Jose Mourinho has described John Arne Riise's own goal for Liverpool against Chelsea in the Champions League semi-final as poetic justice in action - but he insists the outcome of the tie is still 50-50.
Riise's 95th-minute howler in Tuesday night's first leg at Anfield handed the Blues a 1-1 draw, with many observers now making them favourites to reach next month's final.
Mourinho, who was Chelsea boss for more than three years until September, lost two Champions League semi-finals at Anfield and is still bitter about the first of them in 2005.
Liverpool won 1-0 on aggregate that day thanks to a Luis Garcia strike in front of the Kop which Mourinho dubbed 'a ghost goal' because the ball did not cross the line.
The Portuguese, set to return to management this summer after taking a sabbatical following his departure from Stamford Bridge, said of the 2005 semi-final: 'I don't remember only the good moments. I also remember the bad ones, and that semi-final, which was 1-0 with a ghost goal was a bad moment.
'At this moment, I can laugh about it.'
Of Riise's calamity in front of Kop end, he added: 'It was in exactly the same goal, the same goal with that incredible - I love it - good crowd Liverpool has in the Kop.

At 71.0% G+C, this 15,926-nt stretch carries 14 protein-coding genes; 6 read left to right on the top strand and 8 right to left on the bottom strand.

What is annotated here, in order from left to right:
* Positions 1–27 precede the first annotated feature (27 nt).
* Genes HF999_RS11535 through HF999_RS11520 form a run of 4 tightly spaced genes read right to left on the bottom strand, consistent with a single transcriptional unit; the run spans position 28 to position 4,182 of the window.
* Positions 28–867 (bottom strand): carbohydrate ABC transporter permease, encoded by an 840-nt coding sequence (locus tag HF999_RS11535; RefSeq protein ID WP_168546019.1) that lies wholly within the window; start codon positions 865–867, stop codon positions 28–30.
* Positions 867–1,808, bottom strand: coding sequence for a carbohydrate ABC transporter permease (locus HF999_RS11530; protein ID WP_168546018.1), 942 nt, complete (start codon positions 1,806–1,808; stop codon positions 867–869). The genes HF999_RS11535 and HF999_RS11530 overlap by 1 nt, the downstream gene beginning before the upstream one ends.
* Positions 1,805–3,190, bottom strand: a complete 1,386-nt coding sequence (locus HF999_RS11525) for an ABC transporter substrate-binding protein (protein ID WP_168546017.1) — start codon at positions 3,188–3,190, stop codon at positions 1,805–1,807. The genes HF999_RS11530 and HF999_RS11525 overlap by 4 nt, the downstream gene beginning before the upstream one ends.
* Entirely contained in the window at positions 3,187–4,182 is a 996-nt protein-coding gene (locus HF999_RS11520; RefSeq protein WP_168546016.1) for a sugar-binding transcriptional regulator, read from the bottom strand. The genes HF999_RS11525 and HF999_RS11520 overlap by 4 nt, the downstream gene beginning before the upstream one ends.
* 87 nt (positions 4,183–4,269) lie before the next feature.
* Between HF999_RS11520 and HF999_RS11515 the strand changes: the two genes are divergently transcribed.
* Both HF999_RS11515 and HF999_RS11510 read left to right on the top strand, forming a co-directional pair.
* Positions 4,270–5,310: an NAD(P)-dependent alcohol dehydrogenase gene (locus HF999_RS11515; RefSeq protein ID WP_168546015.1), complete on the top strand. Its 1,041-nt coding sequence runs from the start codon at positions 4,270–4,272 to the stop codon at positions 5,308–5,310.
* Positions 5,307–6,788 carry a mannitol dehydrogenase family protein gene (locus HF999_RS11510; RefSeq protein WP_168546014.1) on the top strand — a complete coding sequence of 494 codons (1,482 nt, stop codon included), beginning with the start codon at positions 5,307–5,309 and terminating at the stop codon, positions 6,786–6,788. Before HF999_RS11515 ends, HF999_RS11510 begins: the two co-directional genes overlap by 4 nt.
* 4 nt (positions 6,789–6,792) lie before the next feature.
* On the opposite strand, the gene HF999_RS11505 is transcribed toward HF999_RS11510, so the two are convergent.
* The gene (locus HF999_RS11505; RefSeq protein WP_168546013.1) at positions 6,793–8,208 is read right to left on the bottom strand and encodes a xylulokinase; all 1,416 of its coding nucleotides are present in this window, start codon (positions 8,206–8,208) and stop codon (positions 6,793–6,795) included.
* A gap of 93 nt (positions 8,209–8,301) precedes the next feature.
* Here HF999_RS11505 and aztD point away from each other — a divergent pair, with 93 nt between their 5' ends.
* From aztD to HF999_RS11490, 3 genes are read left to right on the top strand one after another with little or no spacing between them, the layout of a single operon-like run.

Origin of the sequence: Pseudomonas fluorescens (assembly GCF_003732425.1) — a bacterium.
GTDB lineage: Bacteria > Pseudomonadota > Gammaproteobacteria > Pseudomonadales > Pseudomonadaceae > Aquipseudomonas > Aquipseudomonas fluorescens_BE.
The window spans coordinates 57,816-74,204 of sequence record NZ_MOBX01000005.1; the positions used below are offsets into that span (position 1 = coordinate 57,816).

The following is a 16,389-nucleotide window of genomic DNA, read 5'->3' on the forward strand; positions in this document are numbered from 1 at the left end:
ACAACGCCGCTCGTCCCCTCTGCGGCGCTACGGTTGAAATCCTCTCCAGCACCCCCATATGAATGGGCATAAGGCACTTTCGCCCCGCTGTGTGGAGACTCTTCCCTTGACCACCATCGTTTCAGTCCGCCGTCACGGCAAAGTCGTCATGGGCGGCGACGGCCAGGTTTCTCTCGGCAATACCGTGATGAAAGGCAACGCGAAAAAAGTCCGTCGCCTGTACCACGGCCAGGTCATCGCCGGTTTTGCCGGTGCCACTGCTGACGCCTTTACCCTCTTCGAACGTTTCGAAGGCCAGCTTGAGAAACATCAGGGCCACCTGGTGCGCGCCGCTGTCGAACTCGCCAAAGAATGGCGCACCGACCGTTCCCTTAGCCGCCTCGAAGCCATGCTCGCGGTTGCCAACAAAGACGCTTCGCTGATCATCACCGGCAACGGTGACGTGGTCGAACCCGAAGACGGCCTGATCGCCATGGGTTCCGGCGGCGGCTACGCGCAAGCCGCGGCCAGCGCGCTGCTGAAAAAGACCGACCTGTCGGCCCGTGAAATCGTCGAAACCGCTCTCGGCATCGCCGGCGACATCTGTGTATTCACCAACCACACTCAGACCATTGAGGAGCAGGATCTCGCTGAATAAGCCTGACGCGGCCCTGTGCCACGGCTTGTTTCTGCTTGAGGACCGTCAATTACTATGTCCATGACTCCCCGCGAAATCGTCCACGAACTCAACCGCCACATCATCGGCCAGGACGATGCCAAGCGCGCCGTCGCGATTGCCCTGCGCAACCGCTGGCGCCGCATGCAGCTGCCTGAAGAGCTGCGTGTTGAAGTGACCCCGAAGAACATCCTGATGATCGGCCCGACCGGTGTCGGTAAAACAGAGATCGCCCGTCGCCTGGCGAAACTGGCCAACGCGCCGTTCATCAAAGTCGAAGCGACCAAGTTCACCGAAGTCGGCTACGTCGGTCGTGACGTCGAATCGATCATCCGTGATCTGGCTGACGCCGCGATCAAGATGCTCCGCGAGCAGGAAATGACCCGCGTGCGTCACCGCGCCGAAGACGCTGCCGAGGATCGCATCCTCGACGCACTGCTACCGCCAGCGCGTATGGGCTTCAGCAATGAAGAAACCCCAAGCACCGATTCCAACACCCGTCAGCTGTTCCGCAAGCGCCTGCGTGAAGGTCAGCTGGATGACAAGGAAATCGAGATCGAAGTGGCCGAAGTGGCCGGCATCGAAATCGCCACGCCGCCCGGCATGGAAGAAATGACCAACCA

'I think it's fair. They were lucky that time (in 2005), Liverpool, and Chelsea were lucky this time.'
Mourinho believes a 1-0 defeat for Chelsea would have left Liverpool holding all the aces, but he warned his former club not to assume a 1-1 draw puts them in the driving seat.
'It's a completely different result, 1-0 or 1-1,' he said.
'I'm not a man of percentages but I think it's still 50-50.
'I don't think it's a big advantage. Big clubs, big teams, big players, with their hearts and their emotions ready to play this kind of match, it's not a, big, big difference.'
On his own future, Mourinho reiterated his desire for his next job to be in country in which he had not previously managed, with Spain or Italy his likely destination.
However, he added that if such options were unavailable to him, he would not reject an immediate return to England.
He said: 'If it has to be, it has to be.'